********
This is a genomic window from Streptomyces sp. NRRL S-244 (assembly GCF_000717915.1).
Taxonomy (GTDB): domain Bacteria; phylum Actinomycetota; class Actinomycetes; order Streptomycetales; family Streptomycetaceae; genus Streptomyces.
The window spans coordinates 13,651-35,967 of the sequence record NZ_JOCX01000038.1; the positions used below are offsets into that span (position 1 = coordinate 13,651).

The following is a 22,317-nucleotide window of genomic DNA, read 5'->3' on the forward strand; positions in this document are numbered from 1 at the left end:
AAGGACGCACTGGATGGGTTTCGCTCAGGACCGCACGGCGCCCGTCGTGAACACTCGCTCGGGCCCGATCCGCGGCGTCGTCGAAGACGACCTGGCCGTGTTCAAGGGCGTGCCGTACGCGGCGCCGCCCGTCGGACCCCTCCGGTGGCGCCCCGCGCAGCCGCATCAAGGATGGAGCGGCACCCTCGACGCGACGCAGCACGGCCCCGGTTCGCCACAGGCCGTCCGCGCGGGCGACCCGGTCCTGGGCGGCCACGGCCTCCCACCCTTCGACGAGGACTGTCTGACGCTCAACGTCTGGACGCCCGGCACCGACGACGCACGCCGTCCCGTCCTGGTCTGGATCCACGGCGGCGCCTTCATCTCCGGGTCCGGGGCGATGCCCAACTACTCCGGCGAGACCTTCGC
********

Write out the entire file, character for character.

This is a genomic window from Streptomyces sp. NRRL S-244 (assembly GCF_000717915.1).
Taxonomy (GTDB): domain Bacteria; phylum Actinomycetota; class Actinomycetes; order Streptomycetales; family Streptomycetaceae; genus Streptomyces.
The window spans coordinates 13,651-35,967 of the sequence record NZ_JOCX01000038.1; the positions used below are offsets into that span (position 1 = coordinate 13,651).

The following is a 22,317-nucleotide window of genomic DNA, read 5'->3' on the forward strand; positions in this document are numbered from 1 at the left end:
AAGGACGCACTGGATGGGTTTCGCTCAGGACCGCACGGCGCCCGTCGTGAACACTCGCTCGGGCCCGATCCGCGGCGTCGTCGAAGACGACCTGGCCGTGTTCAAGGGCGTGCCGTACGCGGCGCCGCCCGTCGGACCCCTCCGGTGGCGCCCCGCGCAGCCGCATCAAGGATGGAGCGGCACCCTCGACGCGACGCAGCACGGCCCCGGTTCGCCACAGGCCGTCCGCGCGGGCGACCCGGTCCTGGGCGGCCACGGCCTCCCACCCTTCGACGAGGACTGTCTGACGCTCAACGTCTGGACGCCCGGCACCGACGACGCACGCCGTCCCGTCCTGGTCTGGATCCACGGCGGCGCCTTCATCTCCGGGTCCGGGGCGATGCCCAACTACTCCGGCGAGACCTTCGC